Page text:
Impact of cranberries on gut microbiota and cardiometabolic health
Cranberry is so much more than just a tart and tangy fruit! New review article summarises the advances in the cranberry field during the last five years with regard to the gut microbiota and cardiometabolic health.
In vitro, animal model and human studies have revealed that cranberry juice, dried cranberry, and cranberry extracts have several biochemical and physiological activities mediated by their phytochemical constituents.
For decades studies have found that regular consumption of cranberry products promotes urinary tract health, but nowadays scientists have reported that cranberries actually possess whole body health benefits. Cranberries are rich in polyphenols, and many studies have indeed focused on the health benefits of polyphenols. Now it has been shown that the cranberry polyphenols may interact with other bioactive compounds in cranberries. This interaction plays an important role when studying the health benefits of cranberries.
Cranberry polyphenols with other bioactive compounds are protecting the gut microbiota, and gut microbiome may impact the health of the immune system and brain, energy balance and the use of carbohydrates and fat. Furthermore, bioactive compounds may provide antioxidant and anti-inflammatory functions that benefit the cardiovascular system, metabolism and immune function. One study also revealed a potential benefit of low-calorie cranberry juice for people living with type 2 diabetes.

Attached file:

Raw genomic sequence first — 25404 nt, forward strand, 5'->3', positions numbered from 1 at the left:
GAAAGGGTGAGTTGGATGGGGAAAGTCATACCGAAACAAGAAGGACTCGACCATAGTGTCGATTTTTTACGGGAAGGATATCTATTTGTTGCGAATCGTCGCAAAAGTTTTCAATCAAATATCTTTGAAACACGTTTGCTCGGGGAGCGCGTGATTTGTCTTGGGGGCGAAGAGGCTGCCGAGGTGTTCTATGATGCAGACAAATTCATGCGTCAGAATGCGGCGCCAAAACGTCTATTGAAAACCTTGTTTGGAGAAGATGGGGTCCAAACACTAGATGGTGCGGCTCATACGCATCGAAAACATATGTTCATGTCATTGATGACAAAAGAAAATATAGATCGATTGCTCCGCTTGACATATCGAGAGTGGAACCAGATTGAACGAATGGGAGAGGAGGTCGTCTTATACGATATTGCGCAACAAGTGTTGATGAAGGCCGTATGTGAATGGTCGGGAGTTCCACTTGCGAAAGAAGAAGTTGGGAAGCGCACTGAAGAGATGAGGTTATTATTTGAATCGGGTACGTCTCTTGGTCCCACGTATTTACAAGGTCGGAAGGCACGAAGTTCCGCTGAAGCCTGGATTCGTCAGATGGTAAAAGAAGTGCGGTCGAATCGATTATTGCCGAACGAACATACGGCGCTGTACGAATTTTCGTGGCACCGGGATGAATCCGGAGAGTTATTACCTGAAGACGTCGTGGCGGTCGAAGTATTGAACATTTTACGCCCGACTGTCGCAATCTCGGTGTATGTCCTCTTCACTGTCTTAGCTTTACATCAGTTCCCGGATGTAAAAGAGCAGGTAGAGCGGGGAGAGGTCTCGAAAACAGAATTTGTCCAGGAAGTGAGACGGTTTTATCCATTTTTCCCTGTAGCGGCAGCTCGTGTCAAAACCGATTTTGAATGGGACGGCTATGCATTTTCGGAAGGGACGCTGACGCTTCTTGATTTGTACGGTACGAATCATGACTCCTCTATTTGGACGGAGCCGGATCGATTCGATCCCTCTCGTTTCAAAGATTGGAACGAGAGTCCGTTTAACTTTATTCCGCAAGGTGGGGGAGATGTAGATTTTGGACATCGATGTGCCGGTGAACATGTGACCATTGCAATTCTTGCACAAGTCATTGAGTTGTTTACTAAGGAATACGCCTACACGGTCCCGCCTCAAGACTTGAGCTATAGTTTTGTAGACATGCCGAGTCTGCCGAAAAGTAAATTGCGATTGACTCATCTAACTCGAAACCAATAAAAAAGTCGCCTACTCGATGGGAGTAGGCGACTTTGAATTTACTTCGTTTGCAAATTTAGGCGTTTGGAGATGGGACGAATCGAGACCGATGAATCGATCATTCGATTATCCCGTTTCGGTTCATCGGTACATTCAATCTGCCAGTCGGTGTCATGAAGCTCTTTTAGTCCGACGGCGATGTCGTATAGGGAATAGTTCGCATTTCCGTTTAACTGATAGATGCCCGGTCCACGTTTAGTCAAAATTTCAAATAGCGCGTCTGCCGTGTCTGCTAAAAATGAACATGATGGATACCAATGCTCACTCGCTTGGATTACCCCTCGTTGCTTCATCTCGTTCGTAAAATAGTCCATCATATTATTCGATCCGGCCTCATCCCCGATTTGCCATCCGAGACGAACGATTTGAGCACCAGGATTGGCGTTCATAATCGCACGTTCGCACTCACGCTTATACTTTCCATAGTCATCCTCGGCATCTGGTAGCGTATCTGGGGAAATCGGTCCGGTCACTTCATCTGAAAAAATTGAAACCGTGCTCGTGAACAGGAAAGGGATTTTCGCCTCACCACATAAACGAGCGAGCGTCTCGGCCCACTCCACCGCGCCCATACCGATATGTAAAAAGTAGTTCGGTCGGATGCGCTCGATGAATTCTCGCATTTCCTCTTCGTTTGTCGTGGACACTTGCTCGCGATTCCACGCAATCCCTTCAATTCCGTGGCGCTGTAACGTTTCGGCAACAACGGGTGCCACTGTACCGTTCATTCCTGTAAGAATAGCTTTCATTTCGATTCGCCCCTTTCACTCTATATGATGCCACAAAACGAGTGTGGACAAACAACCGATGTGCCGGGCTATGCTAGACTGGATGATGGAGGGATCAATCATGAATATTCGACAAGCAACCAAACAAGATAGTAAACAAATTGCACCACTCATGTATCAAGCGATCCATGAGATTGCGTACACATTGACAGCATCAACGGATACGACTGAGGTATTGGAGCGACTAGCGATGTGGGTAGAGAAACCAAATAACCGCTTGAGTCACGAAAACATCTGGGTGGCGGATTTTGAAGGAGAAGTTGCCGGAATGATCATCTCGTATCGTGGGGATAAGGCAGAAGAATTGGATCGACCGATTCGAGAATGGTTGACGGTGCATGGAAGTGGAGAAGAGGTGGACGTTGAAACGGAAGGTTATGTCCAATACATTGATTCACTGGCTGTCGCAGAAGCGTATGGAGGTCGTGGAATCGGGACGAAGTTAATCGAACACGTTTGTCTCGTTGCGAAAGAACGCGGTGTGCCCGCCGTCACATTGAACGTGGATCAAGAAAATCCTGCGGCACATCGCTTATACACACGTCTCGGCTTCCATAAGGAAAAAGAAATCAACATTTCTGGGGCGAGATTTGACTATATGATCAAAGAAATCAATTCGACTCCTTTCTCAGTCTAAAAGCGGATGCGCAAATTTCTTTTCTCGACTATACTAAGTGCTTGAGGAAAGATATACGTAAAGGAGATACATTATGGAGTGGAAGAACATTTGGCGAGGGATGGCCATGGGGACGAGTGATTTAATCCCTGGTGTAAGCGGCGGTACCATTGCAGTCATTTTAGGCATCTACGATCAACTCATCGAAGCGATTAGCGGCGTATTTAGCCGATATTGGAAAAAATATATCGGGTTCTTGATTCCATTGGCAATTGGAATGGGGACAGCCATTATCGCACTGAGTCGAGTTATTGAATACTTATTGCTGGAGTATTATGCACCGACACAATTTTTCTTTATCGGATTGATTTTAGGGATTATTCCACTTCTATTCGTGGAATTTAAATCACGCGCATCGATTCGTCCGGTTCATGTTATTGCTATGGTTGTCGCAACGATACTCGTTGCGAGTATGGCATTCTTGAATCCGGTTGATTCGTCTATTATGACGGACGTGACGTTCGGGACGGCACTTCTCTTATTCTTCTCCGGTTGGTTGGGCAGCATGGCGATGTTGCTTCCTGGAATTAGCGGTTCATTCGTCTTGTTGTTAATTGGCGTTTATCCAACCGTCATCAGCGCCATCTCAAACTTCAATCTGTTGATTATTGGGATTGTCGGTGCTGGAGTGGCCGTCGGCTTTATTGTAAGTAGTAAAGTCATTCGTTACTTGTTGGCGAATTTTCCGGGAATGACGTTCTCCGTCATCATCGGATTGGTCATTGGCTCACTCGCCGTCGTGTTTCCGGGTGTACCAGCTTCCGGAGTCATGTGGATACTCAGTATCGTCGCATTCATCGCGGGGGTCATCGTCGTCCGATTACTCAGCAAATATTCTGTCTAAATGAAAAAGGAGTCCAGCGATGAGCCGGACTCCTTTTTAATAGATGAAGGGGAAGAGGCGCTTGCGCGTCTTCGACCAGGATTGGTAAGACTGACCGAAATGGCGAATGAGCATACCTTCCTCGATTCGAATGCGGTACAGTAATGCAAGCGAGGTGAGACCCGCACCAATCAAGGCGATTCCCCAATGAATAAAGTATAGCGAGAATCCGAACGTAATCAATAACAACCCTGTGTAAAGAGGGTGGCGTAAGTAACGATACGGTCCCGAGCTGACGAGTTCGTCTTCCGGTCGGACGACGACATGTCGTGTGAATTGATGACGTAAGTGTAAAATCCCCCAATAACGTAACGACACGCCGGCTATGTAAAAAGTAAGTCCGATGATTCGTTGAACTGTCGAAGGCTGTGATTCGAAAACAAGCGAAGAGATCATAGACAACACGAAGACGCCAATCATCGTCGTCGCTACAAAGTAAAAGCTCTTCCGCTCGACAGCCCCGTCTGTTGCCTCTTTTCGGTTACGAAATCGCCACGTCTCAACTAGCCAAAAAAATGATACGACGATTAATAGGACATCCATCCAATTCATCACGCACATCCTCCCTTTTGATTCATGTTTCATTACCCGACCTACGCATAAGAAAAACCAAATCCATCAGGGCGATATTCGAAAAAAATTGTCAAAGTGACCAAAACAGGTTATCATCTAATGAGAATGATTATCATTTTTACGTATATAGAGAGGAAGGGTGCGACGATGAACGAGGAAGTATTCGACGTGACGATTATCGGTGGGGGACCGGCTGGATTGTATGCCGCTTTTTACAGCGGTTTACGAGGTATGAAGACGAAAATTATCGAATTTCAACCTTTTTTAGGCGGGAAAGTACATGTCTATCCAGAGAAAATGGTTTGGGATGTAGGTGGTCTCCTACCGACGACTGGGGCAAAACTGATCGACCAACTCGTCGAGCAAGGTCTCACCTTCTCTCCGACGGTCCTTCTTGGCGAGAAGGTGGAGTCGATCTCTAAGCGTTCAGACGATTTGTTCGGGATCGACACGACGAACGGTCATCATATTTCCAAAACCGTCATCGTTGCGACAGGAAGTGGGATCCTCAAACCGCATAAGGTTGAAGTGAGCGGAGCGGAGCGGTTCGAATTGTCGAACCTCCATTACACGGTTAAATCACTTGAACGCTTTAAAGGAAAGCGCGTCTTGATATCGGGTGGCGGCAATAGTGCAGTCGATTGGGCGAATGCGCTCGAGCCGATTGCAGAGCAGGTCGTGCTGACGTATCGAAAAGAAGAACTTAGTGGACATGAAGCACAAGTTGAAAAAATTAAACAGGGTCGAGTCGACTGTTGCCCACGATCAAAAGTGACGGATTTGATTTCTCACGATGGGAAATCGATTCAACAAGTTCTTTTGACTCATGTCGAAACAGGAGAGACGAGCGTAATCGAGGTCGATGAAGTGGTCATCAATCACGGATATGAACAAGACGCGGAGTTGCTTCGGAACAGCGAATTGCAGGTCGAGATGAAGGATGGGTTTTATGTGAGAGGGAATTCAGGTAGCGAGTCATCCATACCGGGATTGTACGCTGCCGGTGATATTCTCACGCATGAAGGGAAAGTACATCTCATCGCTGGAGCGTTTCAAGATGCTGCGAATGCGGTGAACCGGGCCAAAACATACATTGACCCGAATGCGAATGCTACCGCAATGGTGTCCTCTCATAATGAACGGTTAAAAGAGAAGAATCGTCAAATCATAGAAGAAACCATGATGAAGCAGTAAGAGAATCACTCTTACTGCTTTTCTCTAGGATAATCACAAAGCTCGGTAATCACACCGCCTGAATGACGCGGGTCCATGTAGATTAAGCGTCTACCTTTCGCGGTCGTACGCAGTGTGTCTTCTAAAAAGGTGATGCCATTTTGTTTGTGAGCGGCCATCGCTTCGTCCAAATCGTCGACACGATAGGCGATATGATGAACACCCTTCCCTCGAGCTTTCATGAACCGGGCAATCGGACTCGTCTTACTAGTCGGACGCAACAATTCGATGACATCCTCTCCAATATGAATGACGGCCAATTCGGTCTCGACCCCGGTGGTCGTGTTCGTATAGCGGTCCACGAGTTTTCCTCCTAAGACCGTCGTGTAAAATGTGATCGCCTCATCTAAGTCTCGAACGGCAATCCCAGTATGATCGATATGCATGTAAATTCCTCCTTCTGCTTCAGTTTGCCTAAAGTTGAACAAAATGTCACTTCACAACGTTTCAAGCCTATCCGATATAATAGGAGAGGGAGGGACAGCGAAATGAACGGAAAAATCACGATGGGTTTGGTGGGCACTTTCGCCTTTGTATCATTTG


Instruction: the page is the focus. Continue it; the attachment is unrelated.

On a smaller scale, the A-type structure of cranberry proanthocyanidins seems to be responsible for much of the berry's efficacy as a natural antimicrobial. Cranberry proanthocyanidins together with e.g. isoprenoids and xyloglucans affect bacterial adhesion, coaggregation and biofilm formation. This might have potential clinical benefits on gastrointestinal and urinary tract infections.
Author's comment: Most of the health benefits of cranberries have been studied on American cranberry (Vaccinium macrocarpon), which is related to Finnish bog cranberry (Vaccinium oxycoccos) and small cranberry (Vaccinium microcarpum). According to USDA proanthocyanidin database, the proanthocyanidin contents of American cranberries are similar to those of Finnish cranberries.
Anni Koskela, Arctic Flavours Association
+358 40 164 6177
karpalo proantosyanidiinit suolistomikrobit verenkierto antimikrobinen cranberry proanthocyanidins microbiome cardiometabolic antimicrobial